Three keys to UConn's dominant victory over Louisville in the 2013 National Championship game

The Connecticut Huskies aggressive defense against the Louisville Cardinals was a major factor in their win. - USA TODAY Sports

The Connecticut Huskies peaked at the right time, clicking on all cylinders in a dominant victory over the Louisville Cardinals as shown clearly by the stats.

It is well known that Connecticut Huskies coach Geno Auriemma follows and reveres the coaching philosophy of legendary men's basketball coach John Wooden. Many of the traits in his UConn program were evident during the glory days in Westwood. This came to mind early in the second half of the NCAA championship.

Often teams would stay with UCLA for a while, then the knockout punch would come. It may be just a few minutes but over that time the game was altered. With UConn that has transpired many times, as it did on Tuesday.

Louisville 'won' the first four minutes 9-7. They extended the margin to 14-10. The Huskies then went on a 19-0 run which, for all purposes, changed the game putting it in their overwhelming favor. The 'knockout punch' leading to a 93-60 victory.

The numbers:

UConn

Louisville

Possessions

77

76

Offensive Efficiency

121

79

eFG Percentage

63

42

FT Rate

22

17

OREB Pct

40

26

Turnover Rate

22

23

UConn had the advantage in each of the Four Factors. The turnover rate, still in the Huskies favor, was a bit high for Auriemma's liking.

Ball control index. A metric that divides turnovers by assists plus steals. For this game the BCI showed a UConn advantage, despite that 22 percent TO rate.

BCI

UConn 2.18

Louisville 1.36

A look at the efficiencies (NBA metric) of some of the key players:

Points

Efficiency

Minutes

Eff. Per Min.

Stewart, UConn

23

31

30

1.040

Dolson, UConn

12

22

26

.850

Faris, UConn

16

26

33

.790

Mosqueda-Lewis, UConn

18

22

35

.630

Hammond, Louisville

15

15

30

.500

Stewart was outstanding posting an excellent per minute efficiency. The nine, rebounds, three blocks and steal complemented her scoring. Dolson had 6 rebounds and five assists to increase the efficiency. Mosqueda-Lewis enjoyed 6 of 12 shooting and 9 boards. Faris virtually did it all. The UConn senior added nine rebounds, 6 assists and two steals to her scoring.

Hammond was Louisville's leading scorer. Her efficiency was affected by 6 of 16 shooting.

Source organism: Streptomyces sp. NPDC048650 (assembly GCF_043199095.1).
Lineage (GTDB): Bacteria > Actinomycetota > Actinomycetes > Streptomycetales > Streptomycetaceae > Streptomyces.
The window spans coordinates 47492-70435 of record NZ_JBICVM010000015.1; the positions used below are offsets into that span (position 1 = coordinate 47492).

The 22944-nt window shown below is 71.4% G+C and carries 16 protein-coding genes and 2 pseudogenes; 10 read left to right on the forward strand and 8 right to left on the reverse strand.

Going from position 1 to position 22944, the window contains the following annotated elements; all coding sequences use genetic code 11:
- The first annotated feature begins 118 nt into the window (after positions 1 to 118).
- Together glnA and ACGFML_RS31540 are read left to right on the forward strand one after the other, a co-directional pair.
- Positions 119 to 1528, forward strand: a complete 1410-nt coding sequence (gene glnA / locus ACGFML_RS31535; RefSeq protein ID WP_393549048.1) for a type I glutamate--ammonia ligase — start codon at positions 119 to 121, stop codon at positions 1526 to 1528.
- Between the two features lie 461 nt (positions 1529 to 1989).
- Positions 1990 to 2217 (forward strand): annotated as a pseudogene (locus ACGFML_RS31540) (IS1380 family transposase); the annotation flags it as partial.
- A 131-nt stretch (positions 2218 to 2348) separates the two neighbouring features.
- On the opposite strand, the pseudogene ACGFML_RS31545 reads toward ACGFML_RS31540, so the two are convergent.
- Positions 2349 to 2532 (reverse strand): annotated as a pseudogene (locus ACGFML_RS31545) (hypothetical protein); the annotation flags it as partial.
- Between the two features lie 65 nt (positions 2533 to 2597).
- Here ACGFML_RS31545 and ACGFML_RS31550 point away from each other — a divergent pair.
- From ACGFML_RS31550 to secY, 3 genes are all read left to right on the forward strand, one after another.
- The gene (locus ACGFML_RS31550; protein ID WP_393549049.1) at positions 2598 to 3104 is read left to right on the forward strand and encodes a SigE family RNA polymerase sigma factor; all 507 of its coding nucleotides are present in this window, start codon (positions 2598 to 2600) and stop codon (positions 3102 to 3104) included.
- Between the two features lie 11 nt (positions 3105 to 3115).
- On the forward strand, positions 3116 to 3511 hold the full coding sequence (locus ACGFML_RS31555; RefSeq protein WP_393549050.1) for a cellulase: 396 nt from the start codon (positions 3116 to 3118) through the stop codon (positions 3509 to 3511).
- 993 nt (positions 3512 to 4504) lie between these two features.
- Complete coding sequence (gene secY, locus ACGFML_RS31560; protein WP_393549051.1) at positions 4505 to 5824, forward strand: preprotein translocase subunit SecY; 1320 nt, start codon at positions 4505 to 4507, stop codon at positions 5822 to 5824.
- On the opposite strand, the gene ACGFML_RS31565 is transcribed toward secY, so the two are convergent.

Three points of emphasis:

UConn defense. In his excellent game plan article, Brian McCormick pointed out that stopping three point attempts is crucial. The Cardinals did take 23 of their 62 attempts beyond the arc. They hit only five for a 21.7% figure. Credit the UConn defense for not giving easy looks and forcing Jeff Walz's club to take contested three. Shoni Schimmel and Antonita Slaughter, two perimeter threats, combined for 2 of 12 shooting from downtown. In their halfcourt sets Louisville never seemed to get into a rhythm. Again, credit to UConn defense.

Breanna Stewart. What more can you say about the Final Four Most Outstanding Player? Stewart has really emerged in the latter part of the season. In this game alone she showed her ability to step out on the perimeter, post up and use screens effectively as she moved very well without the ball. It's scary (for opponents) to think she just finished her freshman season.

Ball movement by the Huskies. UConn showed crisp ball movement and reversals for perimeter shots resulting in 13 (final game record) of 26 for 50% from three. Granted there were 17 turnovers but the Huskies assisted on 69% of their field goals. If Walz paid too much attention to Stewart and/or Mosqueda-Lewis, the defense paid as UConn found someone open.

An impressive eighth national title goes to Storrs. The two Final Four games saw UConn at their best. Dismantling a strong momentum riding Louisville in the final after handling an excellent Notre Dame team in the semis.

For more on the 2013 Final Four, check out our storystream.

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